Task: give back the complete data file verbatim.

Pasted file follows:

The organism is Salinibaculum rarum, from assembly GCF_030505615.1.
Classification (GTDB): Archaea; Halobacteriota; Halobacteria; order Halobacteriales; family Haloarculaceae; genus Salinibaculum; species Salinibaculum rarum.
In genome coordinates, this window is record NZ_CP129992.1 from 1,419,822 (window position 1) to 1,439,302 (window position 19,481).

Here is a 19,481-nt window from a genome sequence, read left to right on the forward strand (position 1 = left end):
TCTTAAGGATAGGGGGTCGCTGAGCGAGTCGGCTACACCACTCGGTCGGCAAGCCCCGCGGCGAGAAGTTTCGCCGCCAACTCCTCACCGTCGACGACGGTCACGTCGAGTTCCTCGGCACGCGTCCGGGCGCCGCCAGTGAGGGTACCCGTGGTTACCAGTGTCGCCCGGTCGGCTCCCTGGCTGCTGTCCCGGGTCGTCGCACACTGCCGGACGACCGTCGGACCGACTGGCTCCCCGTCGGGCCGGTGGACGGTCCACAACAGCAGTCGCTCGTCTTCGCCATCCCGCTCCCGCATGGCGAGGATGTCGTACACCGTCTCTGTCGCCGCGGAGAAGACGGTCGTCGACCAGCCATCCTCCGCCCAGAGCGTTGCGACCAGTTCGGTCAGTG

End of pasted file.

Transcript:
The organism is Salinibaculum rarum, from assembly GCF_030505615.1.
Classification (GTDB): Archaea; Halobacteriota; Halobacteria; order Halobacteriales; family Haloarculaceae; genus Salinibaculum; species Salinibaculum rarum.
In genome coordinates, this window is record NZ_CP129992.1 from 1,419,822 (window position 1) to 1,439,302 (window position 19,481).

Here is a 19,481-nt window from a genome sequence, read left to right on the forward strand (position 1 = left end):
TCTTAAGGATAGGGGGTCGCTGAGCGAGTCGGCTACACCACTCGGTCGGCAAGCCCCGCGGCGAGAAGTTTCGCCGCCAACTCCTCACCGTCGACGACGGTCACGTCGAGTTCCTCGGCACGCGTCCGGGCGCCGCCAGTGAGGGTACCCGTGGTTACCAGTGTCGCCCGGTCGGCTCCCTGGCTGCTGTCCCGGGTCGTCGCACACTGCCGGACGACCGTCGGACCGACTGGCTCCCCGTCGGGCCGGTGGACGGTCCACAACAGCAGTCGCTCGTCTTCGCCATCCCGCTCCCGCATGGCGAGGATGTCGTACACCGTCTCTGTCGCCGCGGAGAAGACGGTCGTCGACCAGCCATCCTCCGCCCAGAGCGTTGCGACCAGTTCGGTCAGTG